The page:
‘Islamic State bride’ loses appeal against the removal of her UK citizenship

A woman who travelled to Syria as a teenager to join the Islamic State group lost her appeal Friday against the British government’s decision to revoke her UK citizenship.

Shamima Begum, who is now 24, was 15 when she and two other girls fled from London in February 2015 to join the jihadist group at the time when its online recruitment program was luring many impressionable young people to its self-proclaimed caliphate.

Begum married a Dutch man fighting for the Islamic State and had three children, all of whom died.

Authorities withdrew her British citizenship in 2019 soon after she surfaced in a Syrian refugee camp, where she has been ever since. Last year, Begum lost her appeal against the decision at the Special Immigration Appeals Commission, a tribunal which hears challenges to decisions to remove someone’s British citizenship on national security grounds.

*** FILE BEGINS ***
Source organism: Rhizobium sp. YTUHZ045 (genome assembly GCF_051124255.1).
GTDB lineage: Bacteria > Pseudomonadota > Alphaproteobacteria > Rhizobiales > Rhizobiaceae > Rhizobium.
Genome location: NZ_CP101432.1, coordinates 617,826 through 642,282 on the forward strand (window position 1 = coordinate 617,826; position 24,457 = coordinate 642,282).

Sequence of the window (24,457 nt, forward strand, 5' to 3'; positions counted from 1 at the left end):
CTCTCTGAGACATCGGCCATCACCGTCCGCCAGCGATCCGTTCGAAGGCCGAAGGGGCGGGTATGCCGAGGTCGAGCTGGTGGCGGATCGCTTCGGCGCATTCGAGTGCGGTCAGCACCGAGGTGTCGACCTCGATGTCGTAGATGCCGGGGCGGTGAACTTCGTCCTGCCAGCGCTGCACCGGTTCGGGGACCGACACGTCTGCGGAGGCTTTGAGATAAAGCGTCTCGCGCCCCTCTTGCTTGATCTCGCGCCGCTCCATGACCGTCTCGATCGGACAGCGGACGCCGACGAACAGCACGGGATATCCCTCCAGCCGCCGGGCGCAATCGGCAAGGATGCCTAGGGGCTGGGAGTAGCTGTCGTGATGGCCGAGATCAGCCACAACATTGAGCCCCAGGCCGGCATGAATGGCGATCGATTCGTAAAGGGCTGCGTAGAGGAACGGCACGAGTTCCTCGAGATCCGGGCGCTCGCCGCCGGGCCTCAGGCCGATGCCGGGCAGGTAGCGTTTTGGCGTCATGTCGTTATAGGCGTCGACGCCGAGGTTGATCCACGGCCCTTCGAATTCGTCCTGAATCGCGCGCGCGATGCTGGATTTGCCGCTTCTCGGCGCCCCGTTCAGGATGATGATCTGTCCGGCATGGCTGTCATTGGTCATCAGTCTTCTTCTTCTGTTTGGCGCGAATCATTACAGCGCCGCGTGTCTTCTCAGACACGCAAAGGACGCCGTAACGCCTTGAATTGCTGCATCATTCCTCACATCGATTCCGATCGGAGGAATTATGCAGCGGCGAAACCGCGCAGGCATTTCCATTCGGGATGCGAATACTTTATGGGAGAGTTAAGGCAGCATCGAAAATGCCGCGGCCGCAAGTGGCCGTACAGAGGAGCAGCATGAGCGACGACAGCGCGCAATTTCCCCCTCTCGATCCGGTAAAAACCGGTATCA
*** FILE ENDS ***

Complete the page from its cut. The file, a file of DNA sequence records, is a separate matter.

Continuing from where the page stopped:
Her lawyers brought a further bid to overturn that decision at the Court of Appeal, with Britain’s Home Office opposing the challenge.

The judges dismissed her case.

Delivering the ruling, Chief Justice Sue Carr said the court was not tasked with decideing whether the decision to strip Begum of her British citizenship was “harsh” or whether she was the “author of her own misfortune”, and that its job was to assess whether the decision to strip Begum of her citizenship was unlawful.

“Since it was not, Ms Begum’s appeal is dismissed,” the judge added.

Begum’s lawyer indicated that a further challenge was on the cards.

“I think the only thing we can really say for certainty is that we are going to keep fighting,” Daniel Furner said outside the Royal Courts of Justice.

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